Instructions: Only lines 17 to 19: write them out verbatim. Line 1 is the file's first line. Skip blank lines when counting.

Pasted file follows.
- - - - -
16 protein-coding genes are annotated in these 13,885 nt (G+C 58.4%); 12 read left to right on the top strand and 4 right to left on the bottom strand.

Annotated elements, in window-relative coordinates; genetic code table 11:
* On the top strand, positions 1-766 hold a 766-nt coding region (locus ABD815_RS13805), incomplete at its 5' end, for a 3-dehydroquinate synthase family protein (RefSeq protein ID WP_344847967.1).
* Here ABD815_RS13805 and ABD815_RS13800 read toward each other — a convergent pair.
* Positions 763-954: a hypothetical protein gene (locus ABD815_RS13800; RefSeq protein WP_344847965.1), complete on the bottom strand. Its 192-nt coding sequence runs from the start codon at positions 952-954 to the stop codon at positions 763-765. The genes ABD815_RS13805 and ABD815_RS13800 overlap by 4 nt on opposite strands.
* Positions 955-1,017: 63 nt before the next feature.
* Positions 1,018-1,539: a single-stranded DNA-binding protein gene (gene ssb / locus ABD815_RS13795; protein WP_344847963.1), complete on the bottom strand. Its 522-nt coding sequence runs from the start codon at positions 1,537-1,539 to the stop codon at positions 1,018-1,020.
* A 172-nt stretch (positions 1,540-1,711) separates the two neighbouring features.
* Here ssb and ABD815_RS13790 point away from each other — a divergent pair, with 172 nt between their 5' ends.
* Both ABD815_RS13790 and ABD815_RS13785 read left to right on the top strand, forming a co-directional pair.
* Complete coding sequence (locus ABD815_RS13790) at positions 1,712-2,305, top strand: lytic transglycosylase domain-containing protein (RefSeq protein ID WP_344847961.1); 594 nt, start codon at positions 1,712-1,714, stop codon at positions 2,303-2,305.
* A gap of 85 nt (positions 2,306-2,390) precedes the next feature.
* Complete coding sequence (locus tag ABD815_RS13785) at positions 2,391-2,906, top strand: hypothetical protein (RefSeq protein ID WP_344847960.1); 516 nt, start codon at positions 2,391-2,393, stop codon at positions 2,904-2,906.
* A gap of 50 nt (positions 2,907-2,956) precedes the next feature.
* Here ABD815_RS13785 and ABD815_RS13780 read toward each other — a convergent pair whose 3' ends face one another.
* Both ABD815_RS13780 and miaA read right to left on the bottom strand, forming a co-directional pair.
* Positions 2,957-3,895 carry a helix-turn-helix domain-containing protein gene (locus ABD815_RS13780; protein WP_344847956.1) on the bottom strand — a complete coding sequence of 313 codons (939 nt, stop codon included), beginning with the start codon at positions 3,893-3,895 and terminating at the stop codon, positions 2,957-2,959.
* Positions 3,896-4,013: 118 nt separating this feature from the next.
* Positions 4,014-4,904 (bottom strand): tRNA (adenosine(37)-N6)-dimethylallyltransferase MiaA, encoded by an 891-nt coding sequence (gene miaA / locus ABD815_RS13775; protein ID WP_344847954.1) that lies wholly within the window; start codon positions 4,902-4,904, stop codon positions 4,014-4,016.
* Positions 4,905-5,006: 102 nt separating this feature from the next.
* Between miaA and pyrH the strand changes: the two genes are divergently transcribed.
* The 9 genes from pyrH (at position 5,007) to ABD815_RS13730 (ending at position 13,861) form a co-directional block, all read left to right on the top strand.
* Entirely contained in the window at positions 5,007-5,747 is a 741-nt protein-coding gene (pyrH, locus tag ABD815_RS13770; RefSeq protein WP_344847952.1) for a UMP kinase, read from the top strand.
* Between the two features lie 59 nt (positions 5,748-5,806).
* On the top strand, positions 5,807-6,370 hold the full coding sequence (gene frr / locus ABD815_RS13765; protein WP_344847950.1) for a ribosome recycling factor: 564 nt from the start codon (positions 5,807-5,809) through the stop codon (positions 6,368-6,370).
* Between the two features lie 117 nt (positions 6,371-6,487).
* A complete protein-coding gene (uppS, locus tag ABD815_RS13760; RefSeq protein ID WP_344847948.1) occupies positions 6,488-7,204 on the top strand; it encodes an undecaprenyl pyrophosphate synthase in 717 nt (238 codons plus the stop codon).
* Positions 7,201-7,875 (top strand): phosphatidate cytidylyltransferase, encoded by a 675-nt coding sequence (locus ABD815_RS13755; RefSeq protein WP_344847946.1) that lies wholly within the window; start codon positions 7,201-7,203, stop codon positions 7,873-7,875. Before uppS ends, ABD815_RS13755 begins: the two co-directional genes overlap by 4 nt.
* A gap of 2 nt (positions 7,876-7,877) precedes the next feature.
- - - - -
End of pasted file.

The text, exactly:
* Positions 2,957-3,895 carry a helix-turn-helix domain-containing protein gene (locus ABD815_RS13780; protein WP_344847956.1) on the bottom strand — a complete coding sequence of 313 codons (939 nt, stop codon included), beginning with the start codon at positions 3,893-3,895 and terminating at the stop codon, positions 2,957-2,959.
* Positions 3,896-4,013: 118 nt separating this feature from the next.
* Positions 4,014-4,904 (bottom strand): tRNA (adenosine(37)-N6)-dimethylallyltransferase MiaA, encoded by an 891-nt coding sequence (gene miaA / locus ABD815_RS13775; protein ID WP_344847954.1) that lies wholly within the window; start codon positions 4,902-4,904, stop codon positions 4,014-4,016.